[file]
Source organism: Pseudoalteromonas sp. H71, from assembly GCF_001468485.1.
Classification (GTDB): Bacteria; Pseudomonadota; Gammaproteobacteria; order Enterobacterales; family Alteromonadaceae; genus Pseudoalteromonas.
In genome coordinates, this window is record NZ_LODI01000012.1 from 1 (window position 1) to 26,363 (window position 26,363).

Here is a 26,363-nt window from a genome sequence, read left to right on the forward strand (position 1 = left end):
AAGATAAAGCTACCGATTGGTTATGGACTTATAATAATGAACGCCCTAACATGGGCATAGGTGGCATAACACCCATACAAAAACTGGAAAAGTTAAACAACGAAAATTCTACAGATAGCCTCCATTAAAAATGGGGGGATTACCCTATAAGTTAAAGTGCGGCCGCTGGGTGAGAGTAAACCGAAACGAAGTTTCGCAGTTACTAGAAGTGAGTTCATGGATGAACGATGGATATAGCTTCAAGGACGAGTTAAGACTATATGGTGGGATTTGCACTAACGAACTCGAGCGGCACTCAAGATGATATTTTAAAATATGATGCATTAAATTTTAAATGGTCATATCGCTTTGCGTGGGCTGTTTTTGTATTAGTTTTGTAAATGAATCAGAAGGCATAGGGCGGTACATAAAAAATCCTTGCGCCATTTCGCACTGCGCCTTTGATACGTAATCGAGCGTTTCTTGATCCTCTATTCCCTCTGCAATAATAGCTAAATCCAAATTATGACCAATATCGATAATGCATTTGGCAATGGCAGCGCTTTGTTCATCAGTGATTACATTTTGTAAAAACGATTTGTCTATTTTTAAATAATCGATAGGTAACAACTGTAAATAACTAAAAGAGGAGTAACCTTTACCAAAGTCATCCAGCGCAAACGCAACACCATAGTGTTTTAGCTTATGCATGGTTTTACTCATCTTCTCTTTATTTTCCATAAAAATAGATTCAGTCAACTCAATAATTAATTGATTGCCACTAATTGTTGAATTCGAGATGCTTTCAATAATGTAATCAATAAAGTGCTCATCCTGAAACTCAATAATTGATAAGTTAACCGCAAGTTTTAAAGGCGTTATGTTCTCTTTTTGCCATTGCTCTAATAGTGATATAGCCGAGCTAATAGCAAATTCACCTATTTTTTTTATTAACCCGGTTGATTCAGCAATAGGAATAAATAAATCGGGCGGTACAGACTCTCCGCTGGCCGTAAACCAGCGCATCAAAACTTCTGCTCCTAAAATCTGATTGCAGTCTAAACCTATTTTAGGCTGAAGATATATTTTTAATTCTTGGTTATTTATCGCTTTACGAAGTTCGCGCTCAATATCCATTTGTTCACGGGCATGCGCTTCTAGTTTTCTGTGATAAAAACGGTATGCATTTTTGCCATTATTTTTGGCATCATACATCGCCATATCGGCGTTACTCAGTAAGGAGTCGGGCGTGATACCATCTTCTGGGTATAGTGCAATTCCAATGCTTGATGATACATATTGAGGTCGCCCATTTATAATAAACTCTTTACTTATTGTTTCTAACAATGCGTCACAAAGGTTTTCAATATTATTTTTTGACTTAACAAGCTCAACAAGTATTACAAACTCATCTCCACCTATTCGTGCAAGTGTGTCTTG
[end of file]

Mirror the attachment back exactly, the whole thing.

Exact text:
Source organism: Pseudoalteromonas sp. H71, from assembly GCF_001468485.1.
Classification (GTDB): Bacteria; Pseudomonadota; Gammaproteobacteria; order Enterobacterales; family Alteromonadaceae; genus Pseudoalteromonas.
In genome coordinates, this window is record NZ_LODI01000012.1 from 1 (window position 1) to 26,363 (window position 26,363).

Here is a 26,363-nt window from a genome sequence, read left to right on the forward strand (position 1 = left end):
AAGATAAAGCTACCGATTGGTTATGGACTTATAATAATGAACGCCCTAACATGGGCATAGGTGGCATAACACCCATACAAAAACTGGAAAAGTTAAACAACGAAAATTCTACAGATAGCCTCCATTAAAAATGGGGGGATTACCCTATAAGTTAAAGTGCGGCCGCTGGGTGAGAGTAAACCGAAACGAAGTTTCGCAGTTACTAGAAGTGAGTTCATGGATGAACGATGGATATAGCTTCAAGGACGAGTTAAGACTATATGGTGGGATTTGCACTAACGAACTCGAGCGGCACTCAAGATGATATTTTAAAATATGATGCATTAAATTTTAAATGGTCATATCGCTTTGCGTGGGCTGTTTTTGTATTAGTTTTGTAAATGAATCAGAAGGCATAGGGCGGTACATAAAAAATCCTTGCGCCATTTCGCACTGCGCCTTTGATACGTAATCGAGCGTTTCTTGATCCTCTATTCCCTCTGCAATAATAGCTAAATCCAAATTATGACCAATATCGATAATGCATTTGGCAATGGCAGCGCTTTGTTCATCAGTGATTACATTTTGTAAAAACGATTTGTCTATTTTTAAATAATCGATAGGTAACAACTGTAAATAACTAAAAGAGGAGTAACCTTTACCAAAGTCATCCAGCGCAAACGCAACACCATAGTGTTTTAGCTTATGCATGGTTTTACTCATCTTCTCTTTATTTTCCATAAAAATAGATTCAGTCAACTCAATAATTAATTGATTGCCACTAATTGTTGAATTCGAGATGCTTTCAATAATGTAATCAATAAAGTGCTCATCCTGAAACTCAATAATTGATAAGTTAACCGCAAGTTTTAAAGGCGTTATGTTCTCTTTTTGCCATTGCTCTAATAGTGATATAGCCGAGCTAATAGCAAATTCACCTATTTTTTTTATTAACCCGGTTGATTCAGCAATAGGAATAAATAAATCGGGCGGTACAGACTCTCCGCTGGCCGTAAACCAGCGCATCAAAACTTCTGCTCCTAAAATCTGATTGCAGTCTAAACCTATTTTAGGCTGAAGATATATTTTTAATTCTTGGTTATTTATCGCTTTACGAAGTTCGCGCTCAATATCCATTTGTTCACGGGCATGCGCTTCTAGTTTTCTGTGATAAAAACGGTATGCATTTTTGCCATTATTTTTGGCATCATACATCGCCATATCGGCGTTACTCAGTAAGGAGTCGGGCGTGATACCATCTTCTGGGTATAGTGCAATTCCAATGCTTGATGATACATATTGAGGTCGCCCATTTATAATAAACTCTTTACTTATTGTTTCTAACAATGCGTCACAAAGGTTTTCAATATTATTTTTTGACTTAACAAGCTCAACAAGTATTACAAACTCATCTCCACCTATTCGTGCAAGTGTGTCTTG